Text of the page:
A federal judge agreed on Wednesday to pause the proceedings in President Trump's 2020 election subversion case while Trump appeals the Judge's decision rejecting claims that he has immunity. The Court agreed that Trump's appeal automatically stays any further proceedings that would move the case forward. Tanya Chutkan, an Obama appointee, said the filing of a notice of appeal grants the higher court jurisdiction over the case unless, and until, the case is returned to her. The decision raises questions whether special prosecutor Jack Smith's desire to start the trial on March 1st will actually happen. It is highly likely it will be delayed, which could also end up delaying the Florida documents case which was initially scheduled to start in May.

December 13: The New York Post:
Hunter Biden snubs House and its subpoena; holds media event on Capitol Hill grounds

First son, Hunter Biden, met with media representatives on the Capitol Hill grounds while refusing to participate in a closed door deposition with House members from both sides of the aisle. He told the press his father was not "financially involved" in any of his foreign businesses while overlooking recently discovered proof that his father was involved with multiple meetings with Hunter's foreign business partners; the establishment of numerous shell companies that have been reportedly used for laundering money. He skipped a transcribed interview with the House Oversight Committee under the threat of being held in contempt in favor of "a shameless plea for public sympathy outside the Capitol." Committee members said that Hunter was not allowed to dictate the process, a process that has been used even when Democrats were in control on Capitol Hill. It is anticipated Congress will file and find Hunter in Contempt of Congress as a result of his actions Wednesday.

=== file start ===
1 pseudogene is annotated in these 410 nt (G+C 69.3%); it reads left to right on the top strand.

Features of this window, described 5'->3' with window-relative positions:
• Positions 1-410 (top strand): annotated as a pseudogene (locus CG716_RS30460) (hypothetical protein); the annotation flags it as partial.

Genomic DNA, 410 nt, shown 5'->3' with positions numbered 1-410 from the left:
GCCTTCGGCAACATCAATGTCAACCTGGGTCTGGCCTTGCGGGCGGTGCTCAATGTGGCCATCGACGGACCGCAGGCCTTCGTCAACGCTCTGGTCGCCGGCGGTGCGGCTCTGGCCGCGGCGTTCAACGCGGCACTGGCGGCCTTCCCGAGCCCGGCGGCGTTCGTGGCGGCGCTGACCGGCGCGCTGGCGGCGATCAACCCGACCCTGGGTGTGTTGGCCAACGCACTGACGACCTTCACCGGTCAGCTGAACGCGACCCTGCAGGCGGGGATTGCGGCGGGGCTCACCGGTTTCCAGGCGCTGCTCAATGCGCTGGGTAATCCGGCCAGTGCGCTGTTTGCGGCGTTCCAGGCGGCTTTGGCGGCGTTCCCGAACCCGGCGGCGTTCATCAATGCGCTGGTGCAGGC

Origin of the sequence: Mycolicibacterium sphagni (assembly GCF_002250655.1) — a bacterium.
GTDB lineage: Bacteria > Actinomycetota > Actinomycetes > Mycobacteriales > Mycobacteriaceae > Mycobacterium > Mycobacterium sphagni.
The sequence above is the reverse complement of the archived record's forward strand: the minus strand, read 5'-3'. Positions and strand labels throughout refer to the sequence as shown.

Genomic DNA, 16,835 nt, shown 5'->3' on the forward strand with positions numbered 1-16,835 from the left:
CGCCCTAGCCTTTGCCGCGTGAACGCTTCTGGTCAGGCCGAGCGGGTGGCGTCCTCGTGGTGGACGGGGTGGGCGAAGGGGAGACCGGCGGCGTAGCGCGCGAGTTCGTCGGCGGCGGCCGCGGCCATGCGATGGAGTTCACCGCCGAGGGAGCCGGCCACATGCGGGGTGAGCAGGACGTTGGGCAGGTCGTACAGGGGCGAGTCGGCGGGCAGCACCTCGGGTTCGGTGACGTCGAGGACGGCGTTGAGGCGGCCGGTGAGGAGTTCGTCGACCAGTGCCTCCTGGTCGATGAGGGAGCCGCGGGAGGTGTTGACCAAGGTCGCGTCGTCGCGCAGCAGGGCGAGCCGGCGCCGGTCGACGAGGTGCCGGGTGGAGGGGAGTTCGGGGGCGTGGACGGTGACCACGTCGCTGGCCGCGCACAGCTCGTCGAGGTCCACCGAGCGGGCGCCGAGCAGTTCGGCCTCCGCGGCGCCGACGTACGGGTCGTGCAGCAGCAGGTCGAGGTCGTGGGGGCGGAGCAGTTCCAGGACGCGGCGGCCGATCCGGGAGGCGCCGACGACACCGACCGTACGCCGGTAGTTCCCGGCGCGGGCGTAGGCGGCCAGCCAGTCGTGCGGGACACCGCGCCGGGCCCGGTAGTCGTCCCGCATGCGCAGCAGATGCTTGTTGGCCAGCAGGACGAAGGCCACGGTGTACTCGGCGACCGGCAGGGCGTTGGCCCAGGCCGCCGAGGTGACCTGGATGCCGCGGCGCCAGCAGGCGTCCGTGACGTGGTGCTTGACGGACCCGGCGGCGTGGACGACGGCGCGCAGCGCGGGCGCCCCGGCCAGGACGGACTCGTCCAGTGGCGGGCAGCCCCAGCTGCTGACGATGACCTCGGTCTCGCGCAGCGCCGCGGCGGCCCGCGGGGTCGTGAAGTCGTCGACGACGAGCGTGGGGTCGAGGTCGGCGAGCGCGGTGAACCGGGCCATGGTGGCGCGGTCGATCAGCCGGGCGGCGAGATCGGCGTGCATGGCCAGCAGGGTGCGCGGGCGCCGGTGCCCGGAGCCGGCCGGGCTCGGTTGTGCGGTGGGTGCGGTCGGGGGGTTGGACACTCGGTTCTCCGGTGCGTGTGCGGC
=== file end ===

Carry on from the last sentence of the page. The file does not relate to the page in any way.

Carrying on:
December 13: The Washinton Times: House initiates formal impeachment inquiry
The House voted Wednesday to authorize Republicans' ongoing impeachment inquiry into Joe Biden, launching a formal probe into allegations he helped his family rake in millions of dollars from foreign business deals while serving as vice president. House Speaker Mike Johnson and lawmakers investigating Biden said the vote, which passed along party lines, 221-212, empowers them to obtain witness testimony and other evidence from the Biden administration, which has been stonewalling their probe, and to determine whether that evidence warrants a vote to impeach the president. "With today's resolution we are ensuring that the House will be able to complete its inquiry," said Rep. Tom Cole, Oklahoma Republican and chair of the House Rules Committee. "We will secure the evidence we need and uncover the facts we need to make the full and fair determination."

December 12: The Daily Wire:
Govt. Report: Feds sent nearly $2 Billion to Planned Parenthood

Planned Parenthood and other abortion advocacy organizations received nearly $2 billion in federal funding over a three year span, according to a new government report. The Government Accountability Office disclosed in a Tuesday report that $1.89 billion in federal dollars was allocated to multiple different pro-abortion organizations, including those that perform abortion, from 2019 to 2021. Planned Parenthood received the overwhelming bulk of the sum, a whopping $1.78 billion, during the three-year period, all while it performed 1.11 million abortions.